How common is religious freedom?

Not very. The Christian Telegraph reports on a Pew Forum study that found that 70% of the world’s population is subject to restrictions on their religion.

UPDATE: For the full report, go here.

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What Are Your Thoughts?leave a comment
  • Not a whole lot of detail in that report. I kind of wonder what they consider to be restrictions, where the strictest restrictions are etc. I have my thoughts on the matter, but it would still be nice to have some reporting. That 70% of the world’s population is subject to restrictions on their religion is not really news to those of us who have traveled a little.

  • Not a whole lot of detail in that report. I kind of wonder what they consider to be restrictions, where the strictest restrictions are etc. I have my thoughts on the matter, but it would still be nice to have some reporting. That 70% of the world’s population is subject to restrictions on their religion is not really news to those of us who have traveled a little.

  • The tag list on that Christian Telegraph “article” was almost as long as the article itself. Better to link to the actual Pew Forum study.

  • The tag list on that Christian Telegraph “article” was almost as long as the article itself. Better to link to the actual Pew Forum study.

  • Thanks tODD,
    I went to it and found this: “Among the world’s 25 most populous countries, Iran, Egypt, Indonesia, Pakistan and India stand out as having the most restrictions when both measures are taken into account, while Brazil, Japan, the United States, Italy, South Africa and the United Kingdom have the least.”
    Not much of a surprise there. But curious that Italy is among those with the least restrictions, and yet finds itself in the news for displaying crucifixes in court rooms and schools as a violation of religious freedom.
    I noticed that the kangaroo court that convicted whats her name of murder a couple weeks hadn’t yet removed theirs to be in accord with the EU rulings.

  • Thanks tODD,
    I went to it and found this: “Among the world’s 25 most populous countries, Iran, Egypt, Indonesia, Pakistan and India stand out as having the most restrictions when both measures are taken into account, while Brazil, Japan, the United States, Italy, South Africa and the United Kingdom have the least.”
    Not much of a surprise there. But curious that Italy is among those with the least restrictions, and yet finds itself in the news for displaying crucifixes in court rooms and schools as a violation of religious freedom.
    I noticed that the kangaroo court that convicted whats her name of murder a couple weeks hadn’t yet removed theirs to be in accord with the EU rulings.

  • And China constitutes about a fourth of the world’s population, doesn’t it?

  • And China constitutes about a fourth of the world’s population, doesn’t it?

  • Yes, but evidently they rank somewhere in between those countries with the most restrictions and the leas restrictions. The article does mention them, saying the government has particularly strong laws regulating religion, but the people themselves seem to not care much what the other person believes.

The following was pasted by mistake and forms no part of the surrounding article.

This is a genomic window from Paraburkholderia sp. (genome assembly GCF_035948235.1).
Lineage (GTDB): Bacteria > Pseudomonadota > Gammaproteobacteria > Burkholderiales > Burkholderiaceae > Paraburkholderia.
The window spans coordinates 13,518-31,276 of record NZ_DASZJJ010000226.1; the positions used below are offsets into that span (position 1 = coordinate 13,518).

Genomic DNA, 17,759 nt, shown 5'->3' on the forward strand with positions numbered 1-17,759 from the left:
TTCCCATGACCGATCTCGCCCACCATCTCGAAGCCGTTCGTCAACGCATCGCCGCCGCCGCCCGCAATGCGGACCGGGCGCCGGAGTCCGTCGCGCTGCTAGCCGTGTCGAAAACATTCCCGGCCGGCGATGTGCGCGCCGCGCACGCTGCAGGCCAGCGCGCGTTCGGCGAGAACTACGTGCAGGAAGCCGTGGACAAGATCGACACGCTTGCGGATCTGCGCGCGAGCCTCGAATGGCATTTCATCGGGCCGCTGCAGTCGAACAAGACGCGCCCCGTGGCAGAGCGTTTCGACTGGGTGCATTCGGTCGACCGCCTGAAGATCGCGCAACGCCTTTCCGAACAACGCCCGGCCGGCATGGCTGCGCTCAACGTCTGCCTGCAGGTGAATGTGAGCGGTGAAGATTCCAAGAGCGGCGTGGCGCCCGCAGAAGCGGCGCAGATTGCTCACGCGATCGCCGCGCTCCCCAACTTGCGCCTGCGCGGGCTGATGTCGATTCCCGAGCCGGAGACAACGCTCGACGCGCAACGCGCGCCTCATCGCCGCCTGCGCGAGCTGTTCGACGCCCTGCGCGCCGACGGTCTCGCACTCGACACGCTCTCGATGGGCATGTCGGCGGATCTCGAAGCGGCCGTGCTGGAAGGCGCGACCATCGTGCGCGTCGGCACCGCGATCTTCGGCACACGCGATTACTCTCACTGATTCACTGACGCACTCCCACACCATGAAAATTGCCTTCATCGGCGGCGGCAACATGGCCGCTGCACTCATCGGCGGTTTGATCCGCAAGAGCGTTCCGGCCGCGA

• Yes, but evidently they rank somewhere in between those countries with the most restrictions and the leas restrictions. The article does mention them, saying the government has particularly strong laws regulating religion, but the people themselves seem to not care much what the other person believes.

  • wayne .pelling

    if you want a reallygood picture about religious freedomsor the lack of them,the Barnabas Fund is agood reference point

    http://www.barnabasfund.org.

  • wayne .pelling

    if you want a reallygood picture about religious freedomsor the lack of them,the Barnabas Fund is agood reference point

    http://www.barnabasfund.org.

  • dave

    I don’t understand why Dr. Veith, who is an academic, links to secondary rather than primary sources when talking about them –and he does it somewhat frequently.

    And it’s not that Veith is commenting on something the secondary source actually said about the primary source.

  • dave

    I don’t understand why Dr. Veith, who is an academic, links to secondary rather than primary sources when talking about them –and he does it somewhat frequently.

    And it’s not that Veith is commenting on something the secondary source actually said about the primary source.

  • Dave, the word “blog” comes from “web log,” which was originally just a list of interesting things a person has found on the internet. That’s pretty much the way I still use it. The Christian Telegraph item was what I found, so that’s what I linked to. I don’t have time to research down to the primary sources everything I post here. Academic writing is different in its very nature from blogging. But OK, I updated the post to give the link to the Pew Research report.

  • Dave, the word “blog” comes from “web log,” which was originally just a list of interesting things a person has found on the internet. That’s pretty much the way I still use it. The Christian Telegraph item was what I found, so that’s what I linked to. I don’t have time to research down to the primary sources everything I post here. Academic writing is different in its very nature from blogging. But OK, I updated the post to give the link to the Pew Research report.